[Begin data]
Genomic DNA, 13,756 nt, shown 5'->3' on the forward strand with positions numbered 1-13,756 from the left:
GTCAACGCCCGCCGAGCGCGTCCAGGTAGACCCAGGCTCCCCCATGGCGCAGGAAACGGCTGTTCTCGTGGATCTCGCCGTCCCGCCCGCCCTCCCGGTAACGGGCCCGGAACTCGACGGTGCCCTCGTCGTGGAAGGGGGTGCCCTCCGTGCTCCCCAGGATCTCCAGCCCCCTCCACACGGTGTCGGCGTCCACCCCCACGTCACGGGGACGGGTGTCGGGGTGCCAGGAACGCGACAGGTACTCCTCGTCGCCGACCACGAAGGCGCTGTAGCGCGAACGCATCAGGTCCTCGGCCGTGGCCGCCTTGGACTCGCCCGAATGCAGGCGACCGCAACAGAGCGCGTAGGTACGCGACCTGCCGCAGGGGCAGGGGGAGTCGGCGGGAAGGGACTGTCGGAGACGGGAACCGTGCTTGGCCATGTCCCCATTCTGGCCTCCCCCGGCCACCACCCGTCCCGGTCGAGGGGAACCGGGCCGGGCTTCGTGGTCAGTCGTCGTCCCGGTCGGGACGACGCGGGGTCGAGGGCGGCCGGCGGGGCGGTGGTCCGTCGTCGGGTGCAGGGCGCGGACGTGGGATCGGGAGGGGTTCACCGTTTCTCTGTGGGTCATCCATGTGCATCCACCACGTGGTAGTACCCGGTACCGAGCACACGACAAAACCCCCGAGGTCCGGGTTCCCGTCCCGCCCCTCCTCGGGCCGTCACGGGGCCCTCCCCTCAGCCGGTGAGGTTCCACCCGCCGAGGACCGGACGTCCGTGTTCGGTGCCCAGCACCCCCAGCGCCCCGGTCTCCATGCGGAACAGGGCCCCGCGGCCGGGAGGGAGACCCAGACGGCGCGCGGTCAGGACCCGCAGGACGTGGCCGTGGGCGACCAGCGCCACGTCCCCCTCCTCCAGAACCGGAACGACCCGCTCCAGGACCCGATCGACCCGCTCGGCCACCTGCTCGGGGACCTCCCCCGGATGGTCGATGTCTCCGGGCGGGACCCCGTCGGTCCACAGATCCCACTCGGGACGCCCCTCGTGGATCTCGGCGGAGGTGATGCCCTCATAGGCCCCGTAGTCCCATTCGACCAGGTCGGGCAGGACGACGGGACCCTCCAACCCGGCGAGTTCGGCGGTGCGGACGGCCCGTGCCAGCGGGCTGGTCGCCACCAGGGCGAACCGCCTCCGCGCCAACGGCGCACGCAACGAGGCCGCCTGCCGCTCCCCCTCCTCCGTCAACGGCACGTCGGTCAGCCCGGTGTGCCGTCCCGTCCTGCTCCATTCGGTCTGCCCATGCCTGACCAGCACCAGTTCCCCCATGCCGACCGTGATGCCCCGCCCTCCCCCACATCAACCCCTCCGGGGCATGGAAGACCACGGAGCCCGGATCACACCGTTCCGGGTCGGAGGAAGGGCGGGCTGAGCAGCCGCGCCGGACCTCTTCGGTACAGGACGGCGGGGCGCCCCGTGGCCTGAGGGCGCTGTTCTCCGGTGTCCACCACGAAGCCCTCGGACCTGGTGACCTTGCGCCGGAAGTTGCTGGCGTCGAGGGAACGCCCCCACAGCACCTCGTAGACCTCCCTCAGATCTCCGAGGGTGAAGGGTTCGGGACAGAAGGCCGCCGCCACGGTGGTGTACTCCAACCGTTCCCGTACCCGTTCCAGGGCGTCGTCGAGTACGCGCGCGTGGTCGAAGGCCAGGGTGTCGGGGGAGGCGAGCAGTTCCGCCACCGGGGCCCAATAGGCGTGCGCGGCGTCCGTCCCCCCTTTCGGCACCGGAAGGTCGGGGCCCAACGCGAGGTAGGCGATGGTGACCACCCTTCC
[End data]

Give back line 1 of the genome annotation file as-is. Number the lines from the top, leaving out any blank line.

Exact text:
Genomic DNA, 13,756 nt, shown 5'->3' on the forward strand with positions numbered 1-13,756 from the left: